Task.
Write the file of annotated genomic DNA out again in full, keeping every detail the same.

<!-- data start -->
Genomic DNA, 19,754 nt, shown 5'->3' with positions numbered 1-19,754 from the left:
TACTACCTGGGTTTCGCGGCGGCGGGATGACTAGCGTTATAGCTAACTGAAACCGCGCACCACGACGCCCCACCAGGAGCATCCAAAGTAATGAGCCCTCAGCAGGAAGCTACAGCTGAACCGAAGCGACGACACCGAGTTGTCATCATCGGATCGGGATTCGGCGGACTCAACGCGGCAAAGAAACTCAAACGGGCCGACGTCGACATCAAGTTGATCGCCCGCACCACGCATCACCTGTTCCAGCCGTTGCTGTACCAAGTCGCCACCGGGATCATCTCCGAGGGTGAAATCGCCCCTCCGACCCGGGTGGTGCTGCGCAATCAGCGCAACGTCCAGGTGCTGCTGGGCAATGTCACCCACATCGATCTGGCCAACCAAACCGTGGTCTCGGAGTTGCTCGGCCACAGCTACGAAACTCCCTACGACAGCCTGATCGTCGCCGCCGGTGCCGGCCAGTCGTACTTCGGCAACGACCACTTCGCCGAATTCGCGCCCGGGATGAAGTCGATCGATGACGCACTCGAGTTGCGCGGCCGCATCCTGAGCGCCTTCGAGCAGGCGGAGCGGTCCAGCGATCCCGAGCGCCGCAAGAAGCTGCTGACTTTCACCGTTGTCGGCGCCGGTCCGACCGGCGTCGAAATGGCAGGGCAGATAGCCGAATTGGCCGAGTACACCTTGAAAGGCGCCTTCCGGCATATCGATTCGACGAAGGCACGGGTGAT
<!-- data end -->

Genomic DNA, 19,754 nt, shown 5'->3' with positions numbered 1-19,754 from the left:
TACTACCTGGGTTTCGCGGCGGCGGGATGACTAGCGTTATAGCTAACTGAAACCGCGCACCACGACGCCCCACCAGGAGCATCCAAAGTAATGAGCCCTCAGCAGGAAGCTACAGCTGAACCGAAGCGACGACACCGAGTTGTCATCATCGGATCGGGATTCGGCGGACTCAACGCGGCAAAGAAACTCAAACGGGCCGACGTCGACATCAAGTTGATCGCCCGCACCACGCATCACCTGTTCCAGCCGTTGCTGTACCAAGTCGCCACCGGGATCATCTCCGAGGGTGAAATCGCCCCTCCGACCCGGGTGGTGCTGCGCAATCAGCGCAACGTCCAGGTGCTGCTGGGCAATGTCACCCACATCGATCTGGCCAACCAAACCGTGGTCTCGGAGTTGCTCGGCCACAGCTACGAAACTCCCTACGACAGCCTGATCGTCGCCGCCGGTGCCGGCCAGTCGTACTTCGGCAACGACCACTTCGCCGAATTCGCGCCCGGGATGAAGTCGATCGATGACGCACTCGAGTTGCGCGGCCGCATCCTGAGCGCCTTCGAGCAGGCGGAGCGGTCCAGCGATCCCGAGCGCCGCAAGAAGCTGCTGACTTTCACCGTTGTCGGCGCCGGTCCGACCGGCGTCGAAATGGCAGGGCAGATAGCCGAATTGGCCGAGTACACCTTGAAAGGCGCCTTCCGGCATATCGATTCGACGAAGGCACGGGTGAT